means to carry the plan into execution at once. All the gentleman present were understood to be engaged in it. I then left Mr. Davis' office, the other persons remaining. Before I did so, however, Mr. Davis said I must arrest certain persons present in the drinking saloon, supposed to be blockade-runners, who had heard Mr. ---'s declarations. I made an attempt to find them, but failed to do so.
The witness then being further interrogated by me as to whether he knew why this scheme was not carried out at the time, replied:
I do not. I left General Winder's service soon afterward, and was not again in a position to be informed of what was going on in connection with the proposed capture.
From this and other testimony it is quite clear that this plan was abandoned only when on the point of being attempt to be carried into effect, and that it was abandoned solely for the reason that it was judged to be attended with too great hazard and uncertainty. And considering the crime which was afterward concerted and perpetrated, it is deemed very apparent that the main feature of this plan, which purported to contemplate only the kidnaping of the President, was a mere pretext employed to draw into the enterprise those who otherwise would have hesitated to engage in it. For it is manifest that Davis must have been aware that an undertaking of the character designed could not have failed to lead to an immediate pursuit and an attempt at rescue; and that thus the very contingency upon the happening of which the life of the President was directed to be taken must necessarily have occurred.
We now approach the part borne by this chief traitor in the actual crime with which closed alike his own career and that if the rebellion. As early as the summer of 1864 Jacob Thompson said to the Government witness, Montgomery, that he had his friends, Confederates, all over the Norther States who were ready and willing to go any lengths to serve the cause of the South; that he could at any time have the tyrant Lincoln and any others of his advisers that he chose put out of his way, and that they would not consider it a crime when done for the cause of the Confederacy. Upon this conversation being repeated to C. C. Clay he fully assented to the declarations of Thompson. The conspiracy, however, in Canada did not assume any definite form until the month of November, when something like a programme for the assassination seems to have been arranged, and a Captain Kennedy appears to have been looked to as the one who was to lead in its execution. This will be more clearly seen by reference to an extract from the deposition to be found cited in the accompanying report made by this Bureau in the case of C. C. Clay. Kennedy was subsequently transferred to the duty of burning the city of New York, which with his associates he soon thereafter attempted, and in the attempt himself soon reached the gallows. Booth seems to have succeeded him as a leader of the band who were actually to do the work of murder. He was in Canada in frequent and intimate association with the principal conspirators, and this position, it is fair time to presume from the testimony, was accorded to him by all.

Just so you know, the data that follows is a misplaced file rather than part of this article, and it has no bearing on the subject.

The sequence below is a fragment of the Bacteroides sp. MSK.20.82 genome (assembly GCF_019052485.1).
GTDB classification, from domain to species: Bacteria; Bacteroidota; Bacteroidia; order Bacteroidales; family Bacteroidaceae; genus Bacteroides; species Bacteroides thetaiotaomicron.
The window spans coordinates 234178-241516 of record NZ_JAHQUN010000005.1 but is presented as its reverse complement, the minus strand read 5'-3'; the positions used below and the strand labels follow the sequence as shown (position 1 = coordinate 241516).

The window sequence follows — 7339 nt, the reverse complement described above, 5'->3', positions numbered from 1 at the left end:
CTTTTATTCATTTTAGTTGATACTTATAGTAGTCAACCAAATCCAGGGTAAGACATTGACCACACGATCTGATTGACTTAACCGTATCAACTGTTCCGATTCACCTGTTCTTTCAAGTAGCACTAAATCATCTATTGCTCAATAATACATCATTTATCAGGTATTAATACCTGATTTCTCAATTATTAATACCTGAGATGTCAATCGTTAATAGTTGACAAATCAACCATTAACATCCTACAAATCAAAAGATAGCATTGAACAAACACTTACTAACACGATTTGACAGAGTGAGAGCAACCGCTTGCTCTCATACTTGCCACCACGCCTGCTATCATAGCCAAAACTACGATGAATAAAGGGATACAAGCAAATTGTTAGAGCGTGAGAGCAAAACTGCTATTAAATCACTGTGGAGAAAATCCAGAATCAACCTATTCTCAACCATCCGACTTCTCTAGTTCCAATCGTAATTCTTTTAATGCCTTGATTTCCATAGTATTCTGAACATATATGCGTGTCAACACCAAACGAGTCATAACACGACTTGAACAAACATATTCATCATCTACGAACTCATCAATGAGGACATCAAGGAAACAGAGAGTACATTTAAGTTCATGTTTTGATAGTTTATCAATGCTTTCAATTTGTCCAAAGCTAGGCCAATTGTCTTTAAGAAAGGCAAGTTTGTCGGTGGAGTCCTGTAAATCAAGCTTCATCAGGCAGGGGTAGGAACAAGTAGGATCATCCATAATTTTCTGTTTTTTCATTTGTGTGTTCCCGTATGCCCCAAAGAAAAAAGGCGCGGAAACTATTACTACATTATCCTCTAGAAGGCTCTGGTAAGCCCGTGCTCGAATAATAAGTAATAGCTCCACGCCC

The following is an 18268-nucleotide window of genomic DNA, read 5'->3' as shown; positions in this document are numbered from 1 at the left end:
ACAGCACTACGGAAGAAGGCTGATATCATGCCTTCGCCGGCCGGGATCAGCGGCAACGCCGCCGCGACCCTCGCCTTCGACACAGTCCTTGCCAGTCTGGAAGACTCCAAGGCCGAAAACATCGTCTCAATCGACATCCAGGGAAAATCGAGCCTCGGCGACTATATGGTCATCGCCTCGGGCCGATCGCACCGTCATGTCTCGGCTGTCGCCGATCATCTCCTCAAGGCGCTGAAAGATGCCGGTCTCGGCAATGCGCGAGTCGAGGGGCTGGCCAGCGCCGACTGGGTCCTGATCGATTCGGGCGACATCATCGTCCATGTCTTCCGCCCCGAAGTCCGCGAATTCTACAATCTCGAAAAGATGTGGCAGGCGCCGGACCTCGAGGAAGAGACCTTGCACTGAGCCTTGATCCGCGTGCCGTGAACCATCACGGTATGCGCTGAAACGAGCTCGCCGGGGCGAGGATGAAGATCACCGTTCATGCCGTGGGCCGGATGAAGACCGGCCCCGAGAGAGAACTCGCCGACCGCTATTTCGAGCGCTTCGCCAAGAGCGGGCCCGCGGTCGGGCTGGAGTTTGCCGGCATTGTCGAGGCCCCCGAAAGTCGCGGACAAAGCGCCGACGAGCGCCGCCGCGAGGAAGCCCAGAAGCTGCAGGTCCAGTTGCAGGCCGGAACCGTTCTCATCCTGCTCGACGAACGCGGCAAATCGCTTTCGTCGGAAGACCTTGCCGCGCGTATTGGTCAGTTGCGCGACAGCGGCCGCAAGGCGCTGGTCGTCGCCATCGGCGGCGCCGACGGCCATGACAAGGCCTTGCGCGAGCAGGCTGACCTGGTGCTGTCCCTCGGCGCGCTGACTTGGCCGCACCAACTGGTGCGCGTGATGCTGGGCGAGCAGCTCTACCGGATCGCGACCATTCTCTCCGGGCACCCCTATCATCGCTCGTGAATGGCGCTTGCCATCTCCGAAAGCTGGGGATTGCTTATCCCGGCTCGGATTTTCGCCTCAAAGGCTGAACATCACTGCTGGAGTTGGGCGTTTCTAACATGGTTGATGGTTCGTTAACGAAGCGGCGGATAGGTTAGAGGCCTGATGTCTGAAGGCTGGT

About this time, in consequence of the annoyances to which those who had been engaged in the Saint Albans raid were exposed, from prosecutions and otherwise, some feeling of dissatisfaction with the rebel Government had grown up among the conspirators, and an unwillingness was manifested to enter upon the enterprise of the assassination of the President unless they could have an express and specific authorization for their acts from Richmond, and a satisfactory assurance of complete protection from the rebel authorities. It is true, as detailed by Doctor Merritt, that in February, 1865, George N. Sanders had in his possession and read to his co-conspirators an informal